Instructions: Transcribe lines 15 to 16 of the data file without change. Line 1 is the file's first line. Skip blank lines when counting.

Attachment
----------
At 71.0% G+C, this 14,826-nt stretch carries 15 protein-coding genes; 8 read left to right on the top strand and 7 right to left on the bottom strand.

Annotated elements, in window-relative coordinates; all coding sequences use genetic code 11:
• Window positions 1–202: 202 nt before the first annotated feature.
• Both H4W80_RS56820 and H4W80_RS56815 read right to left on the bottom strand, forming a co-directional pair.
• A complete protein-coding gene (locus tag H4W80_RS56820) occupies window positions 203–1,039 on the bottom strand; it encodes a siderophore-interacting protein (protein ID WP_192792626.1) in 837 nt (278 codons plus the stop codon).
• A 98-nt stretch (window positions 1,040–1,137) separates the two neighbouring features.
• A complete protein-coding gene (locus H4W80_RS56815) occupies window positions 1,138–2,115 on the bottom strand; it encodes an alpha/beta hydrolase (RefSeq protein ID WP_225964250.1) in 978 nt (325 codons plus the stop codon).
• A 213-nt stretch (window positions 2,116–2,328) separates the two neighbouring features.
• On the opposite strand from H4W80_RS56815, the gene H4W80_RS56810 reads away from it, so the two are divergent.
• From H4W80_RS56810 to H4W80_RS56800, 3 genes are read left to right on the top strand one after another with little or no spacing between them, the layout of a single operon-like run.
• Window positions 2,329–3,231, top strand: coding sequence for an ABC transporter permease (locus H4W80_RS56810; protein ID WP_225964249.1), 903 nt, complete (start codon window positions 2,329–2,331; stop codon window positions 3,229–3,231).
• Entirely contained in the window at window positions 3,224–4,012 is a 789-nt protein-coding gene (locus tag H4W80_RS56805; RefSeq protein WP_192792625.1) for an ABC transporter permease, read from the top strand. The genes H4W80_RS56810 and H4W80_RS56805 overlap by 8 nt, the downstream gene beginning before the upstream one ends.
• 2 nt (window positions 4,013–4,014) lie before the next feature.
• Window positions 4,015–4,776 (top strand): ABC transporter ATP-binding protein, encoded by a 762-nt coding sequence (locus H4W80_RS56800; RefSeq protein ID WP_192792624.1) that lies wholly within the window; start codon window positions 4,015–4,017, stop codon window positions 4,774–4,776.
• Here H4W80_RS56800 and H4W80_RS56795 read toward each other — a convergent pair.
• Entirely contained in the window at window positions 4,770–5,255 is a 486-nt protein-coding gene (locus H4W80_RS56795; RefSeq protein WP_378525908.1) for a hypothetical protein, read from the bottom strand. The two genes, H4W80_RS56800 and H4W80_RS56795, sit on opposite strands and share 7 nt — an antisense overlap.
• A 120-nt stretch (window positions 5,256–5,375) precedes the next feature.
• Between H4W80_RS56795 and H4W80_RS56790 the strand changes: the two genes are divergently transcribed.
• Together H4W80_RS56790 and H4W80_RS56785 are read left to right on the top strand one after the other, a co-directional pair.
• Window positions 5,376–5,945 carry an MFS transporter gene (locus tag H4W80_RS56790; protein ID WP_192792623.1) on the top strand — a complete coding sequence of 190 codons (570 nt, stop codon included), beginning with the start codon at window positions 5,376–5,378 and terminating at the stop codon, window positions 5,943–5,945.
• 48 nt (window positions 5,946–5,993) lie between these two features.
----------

• Here H4W80_RS56800 and H4W80_RS56795 read toward each other — a convergent pair.
• Entirely contained in the window at window positions 4,770–5,255 is a 486-nt protein-coding gene (locus H4W80_RS56795; RefSeq protein WP_378525908.1) for a hypothetical protein, read from the bottom strand. The two genes, H4W80_RS56800 and H4W80_RS56795, sit on opposite strands and share 7 nt — an antisense overlap.